Wedding Cakes by Alex Grichenko
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Washington D.C., Sep 12, 2017 CNA/EWTN News.- A Colorado baker’s fight to maintain his freedom of expression could be the most influential religious freedom decisions of the US Supreme Court in years, as the court considers the case this term.
“There is far more at stake in this case than simply whether Jack Phillips must bake a cake,” the US bishops' conference and other Catholic groups stated in an amicus brief in Masterpiece Cakeshop v. Colorado Civil Rights Commission. “It is about the freedom to live according to one’s religious beliefs in daily life and, in so doing, advance the common good.”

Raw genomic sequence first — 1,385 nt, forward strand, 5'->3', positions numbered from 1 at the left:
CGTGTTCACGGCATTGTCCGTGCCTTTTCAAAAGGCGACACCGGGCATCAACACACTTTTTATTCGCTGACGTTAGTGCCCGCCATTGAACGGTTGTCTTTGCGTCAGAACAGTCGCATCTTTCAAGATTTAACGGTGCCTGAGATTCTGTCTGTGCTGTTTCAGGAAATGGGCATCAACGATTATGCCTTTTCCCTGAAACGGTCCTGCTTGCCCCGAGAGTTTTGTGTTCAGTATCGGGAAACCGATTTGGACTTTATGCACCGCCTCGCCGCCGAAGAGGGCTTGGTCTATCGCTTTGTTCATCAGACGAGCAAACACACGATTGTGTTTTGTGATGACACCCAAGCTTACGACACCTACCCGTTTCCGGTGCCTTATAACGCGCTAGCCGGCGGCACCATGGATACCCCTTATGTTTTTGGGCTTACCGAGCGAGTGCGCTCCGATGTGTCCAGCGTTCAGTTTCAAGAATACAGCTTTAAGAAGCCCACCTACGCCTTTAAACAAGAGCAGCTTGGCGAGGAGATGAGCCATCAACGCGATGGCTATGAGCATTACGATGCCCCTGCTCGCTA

The Masterpiece Cakeshop case, to be decided by the Supreme Court in the next term, dates back to 2012. In July of that year, Jack Phillips went to work one July day at Masterpiece Cakeshop, his Lakewood, Colo. bakery in the suburbs of Denver.
Phillips had started his business in 1993 as a way to integrate his two loves -- baking and art – into his daily work. Philipps named his shop “Masterpiece” because of the artistic focus of his work, but also because of his Christian beliefs. He drew from Christ's Sermon on the Mount in the Gospel of Matthew, specifically the commands “no man can serve two masters” and “you cannot serve both God and mammon.”